Considerations in establishing a satisfactory and acceptable fee structure
The moment the service organisation or practitioner looks at the techniques which enable it to devise and operate a fee strategy, it finds itself faced with a dichotomy. These are the approaches offered by theorists engaged in developing a simplified model that helps to understand complicated reality and the approaches of marketing specialists discussing pricing on a descriptive level explaining what businessmen do, or say they do. Neither procedure is satisfactory. Any model is limited in use by psychological aspects–that is the psychology of service provider as well as the client. Either concepts or techniques alone are insufficient and probably misleading. A combination and balance is needed, but difficult to achieve. This situation should be recognised in considering the strategies suggested.
Fortunately commentators on pricing and fees have been more sensitive to the needs of service businesses than in many other marketing activities, so that the service provider does not find himself having to translate from the standard concept that “Services Are Different”. That is, from tangible product (goods) to intangible service.
Developing fee strategies is an exercise which must be undertaken in two dimensions. First, it is necessary to think in terms of establishing the right fee and, second, of using the correct methodology to arrive at it. The latter is perhaps an even more crucial exercise in a service business than in most other enterprises. Correct fee levels for consulting organisations are perhaps more important than for goods oriented organisations because of the economic structure of the service business. Employing as they do relatively little capital implies that pricing and time utilisation are the primary elements of leverage in achieving profitability.
Consulting services despite, or perhaps because of, the knowledge gap between practitioner and client are in many instances far more `value sensitive’. Fees, over an extremely wide range of services, are rarely the critical factor in deciding to appoint an organisation or sole practitioner.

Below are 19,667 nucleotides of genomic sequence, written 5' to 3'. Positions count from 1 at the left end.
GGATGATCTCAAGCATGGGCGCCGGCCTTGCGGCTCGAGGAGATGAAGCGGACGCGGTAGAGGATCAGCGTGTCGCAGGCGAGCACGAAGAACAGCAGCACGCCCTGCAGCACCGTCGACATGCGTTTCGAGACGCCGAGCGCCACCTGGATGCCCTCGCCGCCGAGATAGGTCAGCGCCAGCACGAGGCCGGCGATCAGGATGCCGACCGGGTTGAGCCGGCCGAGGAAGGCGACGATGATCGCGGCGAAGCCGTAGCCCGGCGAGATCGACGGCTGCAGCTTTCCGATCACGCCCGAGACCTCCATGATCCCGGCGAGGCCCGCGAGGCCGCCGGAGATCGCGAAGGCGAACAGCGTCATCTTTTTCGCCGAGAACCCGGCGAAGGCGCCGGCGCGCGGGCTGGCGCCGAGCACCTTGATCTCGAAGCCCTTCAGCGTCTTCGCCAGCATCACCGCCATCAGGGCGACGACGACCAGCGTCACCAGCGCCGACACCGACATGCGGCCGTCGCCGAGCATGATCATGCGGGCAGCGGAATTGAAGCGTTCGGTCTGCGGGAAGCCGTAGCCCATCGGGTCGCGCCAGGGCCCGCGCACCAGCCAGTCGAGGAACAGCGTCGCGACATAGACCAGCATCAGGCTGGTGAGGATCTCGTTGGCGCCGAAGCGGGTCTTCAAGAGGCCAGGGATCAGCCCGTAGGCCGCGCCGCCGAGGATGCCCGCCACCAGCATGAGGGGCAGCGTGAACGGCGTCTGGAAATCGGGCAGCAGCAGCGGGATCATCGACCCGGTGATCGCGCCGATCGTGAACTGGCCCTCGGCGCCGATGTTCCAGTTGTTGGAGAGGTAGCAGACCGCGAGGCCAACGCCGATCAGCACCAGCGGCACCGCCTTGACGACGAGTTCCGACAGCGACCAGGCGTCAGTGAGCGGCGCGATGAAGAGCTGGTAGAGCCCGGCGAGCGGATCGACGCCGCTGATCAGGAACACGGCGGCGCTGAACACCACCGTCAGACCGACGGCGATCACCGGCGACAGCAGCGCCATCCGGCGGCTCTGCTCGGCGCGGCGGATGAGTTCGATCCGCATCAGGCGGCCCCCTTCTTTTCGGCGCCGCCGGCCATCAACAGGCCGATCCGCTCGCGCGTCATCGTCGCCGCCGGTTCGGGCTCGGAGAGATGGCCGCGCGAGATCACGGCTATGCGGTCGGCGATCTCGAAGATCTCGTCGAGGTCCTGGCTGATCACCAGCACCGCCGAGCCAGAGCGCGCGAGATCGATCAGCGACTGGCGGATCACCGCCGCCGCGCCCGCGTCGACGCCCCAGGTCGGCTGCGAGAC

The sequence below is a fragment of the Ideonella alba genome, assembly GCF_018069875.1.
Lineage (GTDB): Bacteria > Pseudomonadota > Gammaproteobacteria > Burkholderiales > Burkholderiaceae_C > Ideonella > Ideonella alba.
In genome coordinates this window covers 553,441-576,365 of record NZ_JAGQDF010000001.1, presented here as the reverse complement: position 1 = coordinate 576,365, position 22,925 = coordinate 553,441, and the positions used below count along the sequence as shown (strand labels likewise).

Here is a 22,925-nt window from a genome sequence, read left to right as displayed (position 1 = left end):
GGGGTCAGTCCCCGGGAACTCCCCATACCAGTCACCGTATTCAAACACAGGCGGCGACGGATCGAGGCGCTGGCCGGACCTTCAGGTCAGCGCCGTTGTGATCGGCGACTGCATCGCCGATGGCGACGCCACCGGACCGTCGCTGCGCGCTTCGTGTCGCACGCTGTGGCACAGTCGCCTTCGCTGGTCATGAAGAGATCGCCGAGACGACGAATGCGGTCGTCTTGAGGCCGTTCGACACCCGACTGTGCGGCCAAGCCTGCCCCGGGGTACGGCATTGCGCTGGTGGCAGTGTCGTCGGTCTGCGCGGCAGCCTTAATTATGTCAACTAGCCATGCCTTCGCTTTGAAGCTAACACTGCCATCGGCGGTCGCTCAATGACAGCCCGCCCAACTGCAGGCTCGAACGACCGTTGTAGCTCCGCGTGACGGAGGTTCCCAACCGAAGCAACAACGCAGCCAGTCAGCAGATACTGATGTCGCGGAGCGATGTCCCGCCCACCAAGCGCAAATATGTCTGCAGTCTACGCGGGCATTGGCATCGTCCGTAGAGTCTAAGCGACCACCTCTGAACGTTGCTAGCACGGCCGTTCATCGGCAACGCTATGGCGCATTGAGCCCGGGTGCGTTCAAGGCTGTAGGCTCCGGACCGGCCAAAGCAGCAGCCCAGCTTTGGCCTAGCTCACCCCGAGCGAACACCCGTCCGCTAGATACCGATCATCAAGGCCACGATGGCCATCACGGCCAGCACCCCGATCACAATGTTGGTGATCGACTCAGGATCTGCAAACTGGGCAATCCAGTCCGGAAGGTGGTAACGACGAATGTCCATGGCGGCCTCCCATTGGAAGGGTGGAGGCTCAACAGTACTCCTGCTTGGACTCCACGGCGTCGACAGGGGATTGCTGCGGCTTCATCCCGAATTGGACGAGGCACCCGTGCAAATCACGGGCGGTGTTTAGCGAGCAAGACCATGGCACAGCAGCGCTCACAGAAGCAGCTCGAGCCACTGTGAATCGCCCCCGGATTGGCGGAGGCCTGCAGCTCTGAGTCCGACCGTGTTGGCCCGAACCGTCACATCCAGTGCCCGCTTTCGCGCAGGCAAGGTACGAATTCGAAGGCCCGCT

Six basic methods for arriving at fees:’
A conventional method of arriving at fees by summating the chargeable cost. The fee is arrived at for various levels of activity and time utilisation which will yield the desired profit. Cost-based fees, although very commonly used, do have the disadvantage that cost does not necessarily lead to an effective and acceptable fee. Basing a fee on costs plus a desired profit takes no account of competition nor demand. The fee can impact heavily on itself since it can attract or inhibit demand at a level which affects costs.
Competitive salary-based fees
A variation of the cost – pricing system based on the average or competitive salary levels for the consultants involved and charged for the time utilised. This method means that fees are determined by the major cost centre which for the organisation is personnel, not materials, machinery or stocks.
This is essentially the service equivalent of piecework rates in manufacturing or commission for salesmen. The fee for services performed is contingent upon a certain act being performed or by accomplishment. This is a method used by estate agents, some contract R & D, application engineering and operational research consultancy and in some counties by lawyers undertaking litigation work. A variation of contingency pay pricing is the ad valorem method of calculating fees – that is based on values involved in the service. The contingency and ad valorem is only a description of a method and does not describe just how the actual fee or percentage is calculated, which may be arrived at by the other methods listed.